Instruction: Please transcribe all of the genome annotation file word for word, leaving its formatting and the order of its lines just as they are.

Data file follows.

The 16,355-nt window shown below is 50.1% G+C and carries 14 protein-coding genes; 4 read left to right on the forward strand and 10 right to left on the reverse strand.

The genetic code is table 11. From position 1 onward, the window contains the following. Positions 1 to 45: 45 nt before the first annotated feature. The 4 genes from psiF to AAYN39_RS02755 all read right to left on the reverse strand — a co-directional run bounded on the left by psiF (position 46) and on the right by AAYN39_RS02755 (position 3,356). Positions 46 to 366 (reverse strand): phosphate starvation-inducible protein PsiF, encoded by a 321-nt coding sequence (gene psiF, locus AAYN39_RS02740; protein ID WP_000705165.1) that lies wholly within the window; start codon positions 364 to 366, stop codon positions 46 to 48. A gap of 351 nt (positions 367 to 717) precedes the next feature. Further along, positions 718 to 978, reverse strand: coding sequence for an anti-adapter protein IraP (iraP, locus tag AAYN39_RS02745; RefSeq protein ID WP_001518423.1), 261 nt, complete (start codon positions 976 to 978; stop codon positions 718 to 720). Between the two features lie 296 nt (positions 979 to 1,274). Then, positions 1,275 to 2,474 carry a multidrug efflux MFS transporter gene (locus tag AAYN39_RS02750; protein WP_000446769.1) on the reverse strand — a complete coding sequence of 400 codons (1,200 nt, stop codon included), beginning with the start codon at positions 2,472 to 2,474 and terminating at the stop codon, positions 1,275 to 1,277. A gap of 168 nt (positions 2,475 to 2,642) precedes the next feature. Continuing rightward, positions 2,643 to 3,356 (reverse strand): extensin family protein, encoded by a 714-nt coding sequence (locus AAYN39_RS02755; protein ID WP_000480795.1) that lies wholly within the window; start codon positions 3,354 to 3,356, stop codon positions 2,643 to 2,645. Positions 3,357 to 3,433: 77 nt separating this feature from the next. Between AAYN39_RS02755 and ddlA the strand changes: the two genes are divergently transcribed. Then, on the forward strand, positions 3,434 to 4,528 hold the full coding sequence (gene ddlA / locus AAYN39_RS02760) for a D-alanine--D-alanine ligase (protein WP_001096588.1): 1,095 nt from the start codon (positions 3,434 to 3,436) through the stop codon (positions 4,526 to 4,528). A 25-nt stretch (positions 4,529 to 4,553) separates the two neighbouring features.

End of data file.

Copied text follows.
The 16,355-nt window shown below is 50.1% G+C and carries 14 protein-coding genes; 4 read left to right on the forward strand and 10 right to left on the reverse strand.

The genetic code is table 11. From position 1 onward, the window contains the following. Positions 1 to 45: 45 nt before the first annotated feature. The 4 genes from psiF to AAYN39_RS02755 all read right to left on the reverse strand — a co-directional run bounded on the left by psiF (position 46) and on the right by AAYN39_RS02755 (position 3,356). Positions 46 to 366 (reverse strand): phosphate starvation-inducible protein PsiF, encoded by a 321-nt coding sequence (gene psiF, locus AAYN39_RS02740; protein ID WP_000705165.1) that lies wholly within the window; start codon positions 364 to 366, stop codon positions 46 to 48. A gap of 351 nt (positions 367 to 717) precedes the next feature. Further along, positions 718 to 978, reverse strand: coding sequence for an anti-adapter protein IraP (iraP, locus tag AAYN39_RS02745; RefSeq protein ID WP_001518423.1), 261 nt, complete (start codon positions 976 to 978; stop codon positions 718 to 720). Between the two features lie 296 nt (positions 979 to 1,274). Then, positions 1,275 to 2,474 carry a multidrug efflux MFS transporter gene (locus tag AAYN39_RS02750; protein WP_000446769.1) on the reverse strand — a complete coding sequence of 400 codons (1,200 nt, stop codon included), beginning with the start codon at positions 2,472 to 2,474 and terminating at the stop codon, positions 1,275 to 1,277. A gap of 168 nt (positions 2,475 to 2,642) precedes the next feature. Continuing rightward, positions 2,643 to 3,356 (reverse strand): extensin family protein, encoded by a 714-nt coding sequence (locus AAYN39_RS02755; protein ID WP_000480795.1) that lies wholly within the window; start codon positions 3,354 to 3,356, stop codon positions 2,643 to 2,645. Positions 3,357 to 3,433: 77 nt separating this feature from the next. Between AAYN39_RS02755 and ddlA the strand changes: the two genes are divergently transcribed. Then, on the forward strand, positions 3,434 to 4,528 hold the full coding sequence (gene ddlA / locus AAYN39_RS02760) for a D-alanine--D-alanine ligase (protein WP_001096588.1): 1,095 nt from the start codon (positions 3,434 to 3,436) through the stop codon (positions 4,526 to 4,528). A 25-nt stretch (positions 4,529 to 4,553) separates the two neighbouring features.